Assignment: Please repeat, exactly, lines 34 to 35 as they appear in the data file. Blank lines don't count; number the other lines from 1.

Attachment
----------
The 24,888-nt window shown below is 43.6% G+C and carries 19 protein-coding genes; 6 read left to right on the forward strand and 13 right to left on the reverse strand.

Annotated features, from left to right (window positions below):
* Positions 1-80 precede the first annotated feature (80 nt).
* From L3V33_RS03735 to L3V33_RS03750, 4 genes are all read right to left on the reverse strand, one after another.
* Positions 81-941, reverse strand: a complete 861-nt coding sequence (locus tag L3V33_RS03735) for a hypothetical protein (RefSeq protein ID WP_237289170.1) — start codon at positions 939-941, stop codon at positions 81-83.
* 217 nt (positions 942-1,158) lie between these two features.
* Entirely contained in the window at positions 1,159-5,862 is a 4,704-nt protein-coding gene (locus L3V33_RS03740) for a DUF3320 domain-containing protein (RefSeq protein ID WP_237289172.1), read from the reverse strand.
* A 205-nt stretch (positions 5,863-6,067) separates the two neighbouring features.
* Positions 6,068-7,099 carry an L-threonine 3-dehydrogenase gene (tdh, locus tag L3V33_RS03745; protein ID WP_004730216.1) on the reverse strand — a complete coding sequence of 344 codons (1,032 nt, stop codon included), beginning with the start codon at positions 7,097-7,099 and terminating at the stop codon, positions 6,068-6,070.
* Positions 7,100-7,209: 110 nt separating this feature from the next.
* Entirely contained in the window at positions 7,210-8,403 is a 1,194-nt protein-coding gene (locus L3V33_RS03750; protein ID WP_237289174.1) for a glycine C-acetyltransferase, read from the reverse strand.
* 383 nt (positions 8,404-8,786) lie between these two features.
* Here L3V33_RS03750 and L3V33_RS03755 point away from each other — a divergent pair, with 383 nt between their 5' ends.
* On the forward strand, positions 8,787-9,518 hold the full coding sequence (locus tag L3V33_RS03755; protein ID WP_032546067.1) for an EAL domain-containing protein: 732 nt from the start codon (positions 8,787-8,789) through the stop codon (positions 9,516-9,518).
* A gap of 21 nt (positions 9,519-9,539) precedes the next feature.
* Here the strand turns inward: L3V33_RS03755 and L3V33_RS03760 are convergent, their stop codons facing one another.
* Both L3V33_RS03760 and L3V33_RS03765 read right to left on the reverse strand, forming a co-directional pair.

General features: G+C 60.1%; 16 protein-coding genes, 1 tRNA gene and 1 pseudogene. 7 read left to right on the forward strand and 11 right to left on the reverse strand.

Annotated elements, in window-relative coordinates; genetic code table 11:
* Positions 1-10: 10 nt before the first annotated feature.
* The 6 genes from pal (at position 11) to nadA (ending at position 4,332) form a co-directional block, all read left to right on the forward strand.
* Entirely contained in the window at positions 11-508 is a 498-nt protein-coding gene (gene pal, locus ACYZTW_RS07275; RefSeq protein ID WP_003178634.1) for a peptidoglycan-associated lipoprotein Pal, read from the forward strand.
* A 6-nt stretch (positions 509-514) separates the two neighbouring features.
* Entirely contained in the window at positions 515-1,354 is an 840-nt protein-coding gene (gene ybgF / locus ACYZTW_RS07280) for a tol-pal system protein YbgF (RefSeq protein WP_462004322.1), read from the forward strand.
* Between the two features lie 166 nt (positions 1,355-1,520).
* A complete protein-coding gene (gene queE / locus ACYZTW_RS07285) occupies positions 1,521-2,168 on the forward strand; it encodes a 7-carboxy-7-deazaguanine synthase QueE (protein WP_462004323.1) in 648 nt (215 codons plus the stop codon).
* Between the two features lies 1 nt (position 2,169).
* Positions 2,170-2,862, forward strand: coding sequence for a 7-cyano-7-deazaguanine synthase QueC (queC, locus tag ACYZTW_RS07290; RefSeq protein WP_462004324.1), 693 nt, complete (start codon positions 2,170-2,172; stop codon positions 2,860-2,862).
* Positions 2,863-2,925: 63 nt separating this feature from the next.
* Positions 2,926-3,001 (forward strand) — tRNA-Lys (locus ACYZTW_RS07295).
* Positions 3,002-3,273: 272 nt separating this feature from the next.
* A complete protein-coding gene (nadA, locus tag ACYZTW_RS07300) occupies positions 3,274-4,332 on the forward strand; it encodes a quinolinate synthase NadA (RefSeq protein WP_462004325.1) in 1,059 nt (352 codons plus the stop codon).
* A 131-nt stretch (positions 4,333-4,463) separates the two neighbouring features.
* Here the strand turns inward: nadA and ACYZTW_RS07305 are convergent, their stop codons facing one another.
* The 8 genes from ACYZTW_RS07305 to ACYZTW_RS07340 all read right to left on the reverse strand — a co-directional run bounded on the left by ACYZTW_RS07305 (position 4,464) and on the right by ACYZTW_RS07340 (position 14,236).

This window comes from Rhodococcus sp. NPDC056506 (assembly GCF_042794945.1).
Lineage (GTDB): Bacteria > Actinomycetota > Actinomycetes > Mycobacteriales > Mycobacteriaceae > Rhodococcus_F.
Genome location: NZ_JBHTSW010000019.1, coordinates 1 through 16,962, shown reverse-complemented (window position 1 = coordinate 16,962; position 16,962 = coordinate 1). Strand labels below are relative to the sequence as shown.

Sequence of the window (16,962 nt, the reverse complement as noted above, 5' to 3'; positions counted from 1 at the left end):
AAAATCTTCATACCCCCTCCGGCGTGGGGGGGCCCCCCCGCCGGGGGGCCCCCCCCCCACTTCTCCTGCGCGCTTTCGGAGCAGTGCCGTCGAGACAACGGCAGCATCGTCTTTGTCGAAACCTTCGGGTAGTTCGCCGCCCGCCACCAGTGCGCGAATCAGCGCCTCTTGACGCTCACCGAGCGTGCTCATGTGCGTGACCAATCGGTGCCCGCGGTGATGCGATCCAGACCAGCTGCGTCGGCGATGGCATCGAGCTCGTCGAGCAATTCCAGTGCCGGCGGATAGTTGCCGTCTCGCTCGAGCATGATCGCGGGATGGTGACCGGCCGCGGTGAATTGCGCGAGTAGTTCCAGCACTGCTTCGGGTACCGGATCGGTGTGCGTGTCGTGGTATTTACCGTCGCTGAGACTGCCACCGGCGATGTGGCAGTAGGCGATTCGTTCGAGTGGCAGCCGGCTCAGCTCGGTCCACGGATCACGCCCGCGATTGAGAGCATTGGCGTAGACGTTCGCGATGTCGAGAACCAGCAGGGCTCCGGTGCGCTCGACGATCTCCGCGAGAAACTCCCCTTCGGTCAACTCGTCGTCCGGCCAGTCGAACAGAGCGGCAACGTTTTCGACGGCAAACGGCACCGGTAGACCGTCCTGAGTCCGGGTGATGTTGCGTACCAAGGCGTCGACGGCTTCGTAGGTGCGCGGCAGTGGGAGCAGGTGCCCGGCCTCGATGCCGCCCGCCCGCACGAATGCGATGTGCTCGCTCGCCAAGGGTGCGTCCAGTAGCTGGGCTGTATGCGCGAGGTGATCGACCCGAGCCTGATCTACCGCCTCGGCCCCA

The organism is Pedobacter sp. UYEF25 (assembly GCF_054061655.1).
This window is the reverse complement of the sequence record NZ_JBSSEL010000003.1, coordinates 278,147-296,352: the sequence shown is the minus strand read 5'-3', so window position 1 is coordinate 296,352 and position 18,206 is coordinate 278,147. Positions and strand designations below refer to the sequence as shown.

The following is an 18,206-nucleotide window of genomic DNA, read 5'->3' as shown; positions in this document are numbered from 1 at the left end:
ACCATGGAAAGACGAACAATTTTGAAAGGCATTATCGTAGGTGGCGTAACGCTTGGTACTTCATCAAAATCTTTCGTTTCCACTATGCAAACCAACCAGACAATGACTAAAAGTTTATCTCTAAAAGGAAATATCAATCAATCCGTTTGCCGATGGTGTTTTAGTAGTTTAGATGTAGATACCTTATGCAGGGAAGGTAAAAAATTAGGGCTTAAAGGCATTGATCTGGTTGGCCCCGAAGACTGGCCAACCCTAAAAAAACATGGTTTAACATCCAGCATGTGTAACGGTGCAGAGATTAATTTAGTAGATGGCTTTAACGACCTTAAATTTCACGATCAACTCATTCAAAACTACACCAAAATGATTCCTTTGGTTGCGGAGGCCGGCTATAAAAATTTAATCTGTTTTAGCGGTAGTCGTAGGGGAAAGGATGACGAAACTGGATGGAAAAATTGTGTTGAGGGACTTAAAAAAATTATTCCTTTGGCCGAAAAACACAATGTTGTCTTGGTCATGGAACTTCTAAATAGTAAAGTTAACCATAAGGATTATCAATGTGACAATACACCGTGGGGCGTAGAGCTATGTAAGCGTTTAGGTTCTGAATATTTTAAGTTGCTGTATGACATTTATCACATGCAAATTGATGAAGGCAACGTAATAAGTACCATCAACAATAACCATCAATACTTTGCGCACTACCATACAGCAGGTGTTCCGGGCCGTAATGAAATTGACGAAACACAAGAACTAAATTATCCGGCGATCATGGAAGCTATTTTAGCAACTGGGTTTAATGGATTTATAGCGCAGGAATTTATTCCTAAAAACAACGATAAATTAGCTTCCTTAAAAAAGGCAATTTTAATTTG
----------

* Here the strand turns inward: nadA and ACYZTW_RS07305 are convergent, their stop codons facing one another.
* The 8 genes from ACYZTW_RS07305 to ACYZTW_RS07340 all read right to left on the reverse strand — a co-directional run bounded on the left by ACYZTW_RS07305 (position 4,464) and on the right by ACYZTW_RS07340 (position 14,236).